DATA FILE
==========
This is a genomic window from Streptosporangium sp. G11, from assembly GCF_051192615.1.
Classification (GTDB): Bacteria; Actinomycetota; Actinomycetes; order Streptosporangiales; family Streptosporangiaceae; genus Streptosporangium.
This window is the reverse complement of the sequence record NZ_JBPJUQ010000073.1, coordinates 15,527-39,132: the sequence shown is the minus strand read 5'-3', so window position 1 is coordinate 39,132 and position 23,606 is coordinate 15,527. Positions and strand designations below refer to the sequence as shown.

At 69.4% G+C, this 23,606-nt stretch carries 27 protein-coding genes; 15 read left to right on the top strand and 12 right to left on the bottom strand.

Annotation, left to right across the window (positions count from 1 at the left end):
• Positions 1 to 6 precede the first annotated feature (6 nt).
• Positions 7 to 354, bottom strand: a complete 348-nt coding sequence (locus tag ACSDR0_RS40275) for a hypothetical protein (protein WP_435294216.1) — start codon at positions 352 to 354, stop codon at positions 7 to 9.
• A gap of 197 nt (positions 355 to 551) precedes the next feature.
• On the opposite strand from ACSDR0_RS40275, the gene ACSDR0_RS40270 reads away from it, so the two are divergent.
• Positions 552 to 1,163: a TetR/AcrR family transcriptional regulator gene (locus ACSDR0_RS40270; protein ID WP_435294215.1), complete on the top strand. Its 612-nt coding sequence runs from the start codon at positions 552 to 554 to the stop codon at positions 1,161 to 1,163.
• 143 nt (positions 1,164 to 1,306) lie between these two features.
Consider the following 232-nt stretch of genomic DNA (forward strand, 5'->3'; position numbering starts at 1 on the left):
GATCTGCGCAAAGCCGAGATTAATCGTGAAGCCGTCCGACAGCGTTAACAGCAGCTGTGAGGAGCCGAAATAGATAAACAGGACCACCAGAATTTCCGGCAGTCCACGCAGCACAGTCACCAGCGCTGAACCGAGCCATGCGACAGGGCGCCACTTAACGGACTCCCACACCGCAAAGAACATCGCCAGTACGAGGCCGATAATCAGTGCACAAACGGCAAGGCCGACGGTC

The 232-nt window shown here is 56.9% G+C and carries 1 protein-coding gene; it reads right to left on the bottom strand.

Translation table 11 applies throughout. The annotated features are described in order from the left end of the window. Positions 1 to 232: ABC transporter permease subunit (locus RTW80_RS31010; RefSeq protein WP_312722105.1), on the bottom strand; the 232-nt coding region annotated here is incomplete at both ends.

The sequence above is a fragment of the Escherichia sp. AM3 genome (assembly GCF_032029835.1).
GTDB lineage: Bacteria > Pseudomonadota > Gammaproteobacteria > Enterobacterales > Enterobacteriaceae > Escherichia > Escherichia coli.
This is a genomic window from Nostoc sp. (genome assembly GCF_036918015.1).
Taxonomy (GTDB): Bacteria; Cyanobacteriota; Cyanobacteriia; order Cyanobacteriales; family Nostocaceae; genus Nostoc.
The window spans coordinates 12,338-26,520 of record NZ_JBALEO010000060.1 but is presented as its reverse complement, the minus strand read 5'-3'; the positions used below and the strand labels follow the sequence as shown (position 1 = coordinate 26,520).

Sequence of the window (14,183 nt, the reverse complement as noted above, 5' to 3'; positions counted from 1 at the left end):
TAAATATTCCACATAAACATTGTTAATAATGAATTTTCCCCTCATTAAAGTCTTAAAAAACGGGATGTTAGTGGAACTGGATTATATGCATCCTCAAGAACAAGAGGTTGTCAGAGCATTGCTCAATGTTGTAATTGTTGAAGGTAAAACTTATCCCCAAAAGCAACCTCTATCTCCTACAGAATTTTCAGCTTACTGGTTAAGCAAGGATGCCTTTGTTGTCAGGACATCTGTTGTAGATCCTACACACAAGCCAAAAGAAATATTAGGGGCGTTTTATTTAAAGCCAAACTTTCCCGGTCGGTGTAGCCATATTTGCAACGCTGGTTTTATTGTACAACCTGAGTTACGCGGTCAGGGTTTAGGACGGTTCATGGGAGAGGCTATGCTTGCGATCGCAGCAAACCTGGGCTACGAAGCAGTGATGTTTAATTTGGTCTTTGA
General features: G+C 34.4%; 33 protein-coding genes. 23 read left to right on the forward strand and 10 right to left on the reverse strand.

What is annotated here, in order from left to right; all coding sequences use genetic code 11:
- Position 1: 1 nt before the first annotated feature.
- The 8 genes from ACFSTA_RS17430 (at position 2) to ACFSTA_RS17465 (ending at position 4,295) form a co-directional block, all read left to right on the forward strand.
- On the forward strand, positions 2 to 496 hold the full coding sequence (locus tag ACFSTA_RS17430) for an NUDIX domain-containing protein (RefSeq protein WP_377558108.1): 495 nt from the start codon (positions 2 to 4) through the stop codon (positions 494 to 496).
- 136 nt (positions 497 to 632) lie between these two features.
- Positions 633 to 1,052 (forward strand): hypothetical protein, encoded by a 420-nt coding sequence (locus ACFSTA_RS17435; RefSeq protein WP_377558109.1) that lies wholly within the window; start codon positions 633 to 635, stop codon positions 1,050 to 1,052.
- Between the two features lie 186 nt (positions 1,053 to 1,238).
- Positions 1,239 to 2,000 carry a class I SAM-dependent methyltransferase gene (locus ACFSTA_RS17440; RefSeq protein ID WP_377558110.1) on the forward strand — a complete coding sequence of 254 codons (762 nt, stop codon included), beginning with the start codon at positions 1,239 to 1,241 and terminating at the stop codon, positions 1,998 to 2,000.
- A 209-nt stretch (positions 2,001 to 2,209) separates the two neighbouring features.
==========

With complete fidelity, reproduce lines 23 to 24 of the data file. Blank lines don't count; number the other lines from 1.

General features: G+C 34.4%; 33 protein-coding genes. 23 read left to right on the forward strand and 10 right to left on the reverse strand.

What is annotated here, in order from left to right; all coding sequences use genetic code 11: